Climbing Sand, Rock and Lava

Day 32: Abiquiu to Cuba, 79.1 miles, 7,871 feet

One of the ‘easier’ rocky sections. Unfortunately no images of the worst. Was most of what I could do to focus on riding.

It’s always an adjustment to get going again after a day off the bike, but this segment ended up being one of the most challenging of the trip. Starting the day solo was also a new reality, trying to process any other planning and contingency considerations and wondering if I’d see any other cyclists along the way.

After the hour drive from Santa Fe to Abiquiu, I got going a little later than I had hoped around 9am, and started the climb up from the paved road. The first section was a gradual climb, nothing to different from what we had already encountered, but as it got going, the surface deteriorated into a combination of sand, rock slabs, large loose rocks, and chunks of rough lava. Soon into the climb, I met the face of Ross from Australia, who we had seen few days back in Colorado and who had a tire issue that required a bike shop off route to fix. We rode and talked together for a little while before I pushed ahead, worried that I wouldn’t make it to Cuba by sunset unless I went a bit faster.

After pushing hard and trying to maintain focus on my track on the ground to get to the top, I realized that after 28 miles I had climbed about 4800’, probably the longest sustained climb fo the trip and with one of the worst combinations of trail surface. Thankfully after this, the route flattened up a bit more and I was able to make better time, adding another 3,000′ over the next 50 miles. The latter half of the route flowed better as a dirt road rollercoaster on a better surface, which kept my tired mind and body more distractedly engaged.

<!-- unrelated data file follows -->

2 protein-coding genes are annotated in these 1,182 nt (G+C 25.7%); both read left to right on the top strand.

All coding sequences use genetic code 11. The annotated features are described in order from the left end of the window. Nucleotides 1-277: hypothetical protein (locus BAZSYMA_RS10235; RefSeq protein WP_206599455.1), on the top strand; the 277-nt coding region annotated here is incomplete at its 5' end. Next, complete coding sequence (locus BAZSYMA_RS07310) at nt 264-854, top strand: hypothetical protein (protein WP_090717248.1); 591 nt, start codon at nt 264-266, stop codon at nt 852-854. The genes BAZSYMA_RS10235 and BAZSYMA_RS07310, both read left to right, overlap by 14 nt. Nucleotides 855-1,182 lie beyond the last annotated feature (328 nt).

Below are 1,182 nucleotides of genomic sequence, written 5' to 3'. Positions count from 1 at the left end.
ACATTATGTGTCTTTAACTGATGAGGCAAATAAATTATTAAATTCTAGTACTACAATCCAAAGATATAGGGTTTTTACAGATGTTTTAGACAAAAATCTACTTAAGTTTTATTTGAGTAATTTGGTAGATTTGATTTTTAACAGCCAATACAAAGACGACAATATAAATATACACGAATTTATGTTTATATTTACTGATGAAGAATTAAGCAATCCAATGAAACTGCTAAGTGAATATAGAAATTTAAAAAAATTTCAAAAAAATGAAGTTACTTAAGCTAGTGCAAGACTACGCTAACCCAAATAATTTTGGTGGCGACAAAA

I met two more cyclists Bill & Chris towards the end, who both seemed exhausted from the route, and very ready to be in Cuba, even it if was at midnight. Thunderstorms were in the forecast, and I could see the sky darkening as the afternoon progressed. With relief, I finally reached the paved road and downhill to Cuba and watched the lightning and thunder roll out in the distance, striking left and right across the desert valley floor. One mile from reaching the hotel in Cuba and almost at sunset, it caught me in a torrential downpour with high winds. I was soaked and shot from a really challenging day.